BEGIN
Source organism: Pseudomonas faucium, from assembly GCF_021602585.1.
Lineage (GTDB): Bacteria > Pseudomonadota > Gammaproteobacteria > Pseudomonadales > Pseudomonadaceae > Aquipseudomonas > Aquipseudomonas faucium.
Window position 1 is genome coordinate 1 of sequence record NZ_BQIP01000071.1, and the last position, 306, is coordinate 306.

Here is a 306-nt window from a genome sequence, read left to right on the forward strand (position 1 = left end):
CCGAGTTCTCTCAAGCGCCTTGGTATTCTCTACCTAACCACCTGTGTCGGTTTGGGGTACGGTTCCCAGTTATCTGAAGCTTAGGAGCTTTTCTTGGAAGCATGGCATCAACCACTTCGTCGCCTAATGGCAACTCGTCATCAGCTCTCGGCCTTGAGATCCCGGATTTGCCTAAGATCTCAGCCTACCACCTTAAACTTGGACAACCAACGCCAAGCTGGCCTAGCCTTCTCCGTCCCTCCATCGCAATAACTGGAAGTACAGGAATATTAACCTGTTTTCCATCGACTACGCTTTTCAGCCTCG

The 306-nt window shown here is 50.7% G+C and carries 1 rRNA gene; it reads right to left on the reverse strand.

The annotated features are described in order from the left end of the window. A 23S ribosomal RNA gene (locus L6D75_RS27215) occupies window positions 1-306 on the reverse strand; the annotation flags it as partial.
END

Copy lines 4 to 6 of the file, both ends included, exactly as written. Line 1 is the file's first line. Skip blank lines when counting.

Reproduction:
Here is a 306-nt window from a genome sequence, read left to right on the forward strand (position 1 = left end):
CCGAGTTCTCTCAAGCGCCTTGGTATTCTCTACCTAACCACCTGTGTCGGTTTGGGGTACGGTTCCCAGTTATCTGAAGCTTAGGAGCTTTTCTTGGAAGCATGGCATCAACCACTTCGTCGCCTAATGGCAACTCGTCATCAGCTCTCGGCCTTGAGATCCCGGATTTGCCTAAGATCTCAGCCTACCACCTTAAACTTGGACAACCAACGCCAAGCTGGCCTAGCCTTCTCCGTCCCTCCATCGCAATAACTGGAAGTACAGGAATATTAACCTGTTTTCCATCGACTACGCTTTTCAGCCTCG

The 306-nt window shown here is 50.7% G+C and carries 1 rRNA gene; it reads right to left on the reverse strand.